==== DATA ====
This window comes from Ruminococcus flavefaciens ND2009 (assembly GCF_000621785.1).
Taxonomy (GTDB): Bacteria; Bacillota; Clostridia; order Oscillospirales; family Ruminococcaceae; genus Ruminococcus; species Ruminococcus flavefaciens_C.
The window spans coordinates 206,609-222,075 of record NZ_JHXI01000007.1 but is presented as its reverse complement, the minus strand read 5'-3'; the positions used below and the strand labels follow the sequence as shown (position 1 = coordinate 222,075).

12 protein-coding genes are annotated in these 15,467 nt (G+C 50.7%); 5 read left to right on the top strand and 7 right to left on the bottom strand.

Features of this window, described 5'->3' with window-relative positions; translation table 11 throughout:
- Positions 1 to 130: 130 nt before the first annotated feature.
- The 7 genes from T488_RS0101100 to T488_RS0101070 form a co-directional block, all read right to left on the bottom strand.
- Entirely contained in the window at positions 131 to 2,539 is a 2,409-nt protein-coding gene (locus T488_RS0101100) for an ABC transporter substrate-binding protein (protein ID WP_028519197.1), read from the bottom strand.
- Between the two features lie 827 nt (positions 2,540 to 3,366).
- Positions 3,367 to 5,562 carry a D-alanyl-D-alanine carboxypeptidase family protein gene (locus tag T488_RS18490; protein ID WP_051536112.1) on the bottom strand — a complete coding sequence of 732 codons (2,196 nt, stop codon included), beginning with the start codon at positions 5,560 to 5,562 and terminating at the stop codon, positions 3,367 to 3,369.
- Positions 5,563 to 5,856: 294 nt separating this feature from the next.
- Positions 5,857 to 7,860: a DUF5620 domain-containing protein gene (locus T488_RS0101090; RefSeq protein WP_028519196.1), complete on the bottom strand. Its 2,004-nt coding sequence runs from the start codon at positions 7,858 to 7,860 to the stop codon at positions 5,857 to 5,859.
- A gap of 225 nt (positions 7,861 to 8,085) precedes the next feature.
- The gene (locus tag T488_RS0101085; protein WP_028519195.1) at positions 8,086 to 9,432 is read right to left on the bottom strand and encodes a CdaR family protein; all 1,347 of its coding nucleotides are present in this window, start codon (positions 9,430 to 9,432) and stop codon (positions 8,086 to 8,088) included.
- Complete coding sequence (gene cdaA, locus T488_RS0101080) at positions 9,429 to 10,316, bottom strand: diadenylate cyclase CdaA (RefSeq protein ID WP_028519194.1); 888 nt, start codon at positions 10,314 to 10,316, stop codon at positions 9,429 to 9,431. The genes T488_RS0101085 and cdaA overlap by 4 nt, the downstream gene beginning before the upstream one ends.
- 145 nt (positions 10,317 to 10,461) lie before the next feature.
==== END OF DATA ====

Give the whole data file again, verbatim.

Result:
This window comes from Ruminococcus flavefaciens ND2009 (assembly GCF_000621785.1).
Taxonomy (GTDB): Bacteria; Bacillota; Clostridia; order Oscillospirales; family Ruminococcaceae; genus Ruminococcus; species Ruminococcus flavefaciens_C.
The window spans coordinates 206,609-222,075 of record NZ_JHXI01000007.1 but is presented as its reverse complement, the minus strand read 5'-3'; the positions used below and the strand labels follow the sequence as shown (position 1 = coordinate 222,075).

12 protein-coding genes are annotated in these 15,467 nt (G+C 50.7%); 5 read left to right on the top strand and 7 right to left on the bottom strand.

Features of this window, described 5'->3' with window-relative positions; translation table 11 throughout:
- Positions 1 to 130: 130 nt before the first annotated feature.
- The 7 genes from T488_RS0101100 to T488_RS0101070 form a co-directional block, all read right to left on the bottom strand.
- Entirely contained in the window at positions 131 to 2,539 is a 2,409-nt protein-coding gene (locus T488_RS0101100) for an ABC transporter substrate-binding protein (protein ID WP_028519197.1), read from the bottom strand.
- Between the two features lie 827 nt (positions 2,540 to 3,366).
- Positions 3,367 to 5,562 carry a D-alanyl-D-alanine carboxypeptidase family protein gene (locus tag T488_RS18490; protein ID WP_051536112.1) on the bottom strand — a complete coding sequence of 732 codons (2,196 nt, stop codon included), beginning with the start codon at positions 5,560 to 5,562 and terminating at the stop codon, positions 3,367 to 3,369.
- Positions 5,563 to 5,856: 294 nt separating this feature from the next.
- Positions 5,857 to 7,860: a DUF5620 domain-containing protein gene (locus T488_RS0101090; RefSeq protein WP_028519196.1), complete on the bottom strand. Its 2,004-nt coding sequence runs from the start codon at positions 7,858 to 7,860 to the stop codon at positions 5,857 to 5,859.
- A gap of 225 nt (positions 7,861 to 8,085) precedes the next feature.
- The gene (locus tag T488_RS0101085; protein WP_028519195.1) at positions 8,086 to 9,432 is read right to left on the bottom strand and encodes a CdaR family protein; all 1,347 of its coding nucleotides are present in this window, start codon (positions 9,430 to 9,432) and stop codon (positions 8,086 to 8,088) included.
- Complete coding sequence (gene cdaA, locus T488_RS0101080) at positions 9,429 to 10,316, bottom strand: diadenylate cyclase CdaA (RefSeq protein ID WP_028519194.1); 888 nt, start codon at positions 10,314 to 10,316, stop codon at positions 9,429 to 9,431. The genes T488_RS0101085 and cdaA overlap by 4 nt, the downstream gene beginning before the upstream one ends.
- 145 nt (positions 10,317 to 10,461) lie before the next feature.